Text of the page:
Friday, August 5, 2011

What's Wrong with Liriano?


During Spring Training, it was reported that the Twins didn't feel comfortable giving Francisco Liriano an extension. Most people, myself included, felt the Twins were making a mistake by not locking Liriano up for a deal that would likely be below market value if he repeated his 2010 performance. However, with Liriano getting hit hard again last night, he's now 7-9 with a 5.03 ERA. That's terrible, no doubt, but he's actually been much improved since April. So is there anything wrong with Liriano? Let's take a look.

In April, the Twins reportedly were telling Liriano to "pitch to contact" more often, which for a strikeout heavy pitcher seemed ridiculous even before factoring how poor the Twins defense is on most nights. After the year Liriano had in 2010, it was insane to try to change his entire approach to pitching.

In April, Liriano went 1-4 with an ERA of 9.13. That's not a typo. He gave up 24 earned runs during that month in 23 and 2/3 innings. After struggling mightily, Liriano told reporters before his first start in May he was going to try to go back to the way he had approached hitters in the past, rather than try to "pitch to contact."

In May, he went 2-1 with a much improved 2.52 ERA. He gave up just 7 earned runs in 25 innings. It looked like Liriano had figured it out and April was basically just an extended Spring Training, at least on the surface. However, Liriano struck out just 16 batters in May while walking 14, so it should have been clear he wasn't back to the Liriano of old. However, the performance was much better than it had been in April and definitely a positive sign.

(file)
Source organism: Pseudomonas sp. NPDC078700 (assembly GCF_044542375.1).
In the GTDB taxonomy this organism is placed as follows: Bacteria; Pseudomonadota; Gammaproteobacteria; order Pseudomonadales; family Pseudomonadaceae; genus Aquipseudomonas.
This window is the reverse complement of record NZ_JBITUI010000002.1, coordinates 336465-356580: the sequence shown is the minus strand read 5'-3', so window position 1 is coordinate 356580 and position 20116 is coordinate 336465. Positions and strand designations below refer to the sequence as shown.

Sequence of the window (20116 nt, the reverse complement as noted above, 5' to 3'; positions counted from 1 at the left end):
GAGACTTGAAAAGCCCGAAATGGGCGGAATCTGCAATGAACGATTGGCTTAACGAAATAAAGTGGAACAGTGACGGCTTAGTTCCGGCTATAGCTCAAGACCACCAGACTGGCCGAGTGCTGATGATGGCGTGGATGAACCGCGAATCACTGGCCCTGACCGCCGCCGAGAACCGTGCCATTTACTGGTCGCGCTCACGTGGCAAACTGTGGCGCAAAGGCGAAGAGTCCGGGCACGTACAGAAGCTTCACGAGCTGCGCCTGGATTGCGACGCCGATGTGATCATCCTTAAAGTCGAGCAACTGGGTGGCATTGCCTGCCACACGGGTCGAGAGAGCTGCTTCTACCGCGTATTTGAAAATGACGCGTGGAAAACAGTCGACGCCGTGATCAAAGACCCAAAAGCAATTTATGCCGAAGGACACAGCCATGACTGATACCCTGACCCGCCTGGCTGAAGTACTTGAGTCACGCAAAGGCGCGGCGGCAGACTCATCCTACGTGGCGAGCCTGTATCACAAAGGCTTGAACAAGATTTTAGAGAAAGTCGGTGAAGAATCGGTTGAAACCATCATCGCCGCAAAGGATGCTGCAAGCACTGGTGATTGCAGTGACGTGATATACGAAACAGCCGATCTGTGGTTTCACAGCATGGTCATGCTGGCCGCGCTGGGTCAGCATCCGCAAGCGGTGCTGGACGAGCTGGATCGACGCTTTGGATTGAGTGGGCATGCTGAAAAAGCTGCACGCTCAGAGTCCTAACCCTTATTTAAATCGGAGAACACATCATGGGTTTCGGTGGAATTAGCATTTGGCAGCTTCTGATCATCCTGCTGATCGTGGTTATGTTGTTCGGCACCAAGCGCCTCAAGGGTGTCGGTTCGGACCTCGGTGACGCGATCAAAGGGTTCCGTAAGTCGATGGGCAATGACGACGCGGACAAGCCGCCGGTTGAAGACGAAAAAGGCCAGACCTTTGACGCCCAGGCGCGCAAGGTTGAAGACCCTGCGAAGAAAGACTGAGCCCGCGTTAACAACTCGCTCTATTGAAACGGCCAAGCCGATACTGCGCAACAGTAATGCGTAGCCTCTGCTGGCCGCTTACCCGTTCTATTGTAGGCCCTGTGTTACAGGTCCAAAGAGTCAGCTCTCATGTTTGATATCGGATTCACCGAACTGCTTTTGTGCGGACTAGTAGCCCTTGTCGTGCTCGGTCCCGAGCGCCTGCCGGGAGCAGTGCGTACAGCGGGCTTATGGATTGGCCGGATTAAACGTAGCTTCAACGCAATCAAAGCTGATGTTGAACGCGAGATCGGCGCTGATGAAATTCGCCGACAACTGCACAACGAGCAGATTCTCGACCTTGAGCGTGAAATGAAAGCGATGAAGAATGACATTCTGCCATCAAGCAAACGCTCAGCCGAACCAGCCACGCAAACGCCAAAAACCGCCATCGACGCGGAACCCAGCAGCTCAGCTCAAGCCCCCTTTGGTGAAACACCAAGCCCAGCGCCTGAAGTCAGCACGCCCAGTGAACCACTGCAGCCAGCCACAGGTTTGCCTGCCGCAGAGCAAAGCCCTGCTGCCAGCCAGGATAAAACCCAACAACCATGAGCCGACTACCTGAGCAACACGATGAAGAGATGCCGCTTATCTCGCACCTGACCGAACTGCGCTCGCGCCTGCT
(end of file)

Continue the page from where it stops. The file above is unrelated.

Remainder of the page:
In June and July Liriano went 4-3 with a 3.83 ERA, which means after he stopped trying to pitch to contact Liriano had gone 6-4 with a 3.43 ERA before last night. Even with last night's performance, Liriano is sitting at 6-5 with a 3.75 ERA since his disastrous April. I know it can seem like players blame their coaching when they fail, but the fact is the Twins acknowledged they were trying to change Liriano's approach and Liriano said he was going to stop pitching 'their way' in early May.

What about Liriano's secondary numbers, though? Just because his ERA since April is similar to his ERA last year doesn't mean he's pitching as well; he was very unlucky last year as his opponents' batting average on balls in play was abnormally high. It's possible he's been very lucky this year, and pitched quite a bit worse than last year, yet still put up similar numbers. Again, let's take a look.

In 2010, Liriano put up a very good 3.47:1 K:BB ratio, which ranked just outside the top 10 in baseball among starters. In 2011, his K:BB ratio currently sits at a rather poor 1.54:1. Of course, his terrible April hurt the overall numbers, but just how much? Since May, Liriano's K:BB ratio is an improved 1.79:1 but still nowhere close to last year's numbers.

Basically, 2011 Francisco Liriano has been nowhere close to 2010 Francisco Liriano, and the Twins deserve a lot of credit for not extending him during the spring. Bill Smith and company have made plenty of mistakes, but deciding not to spend more than $30MM guaranteed on Liriano was a great decision.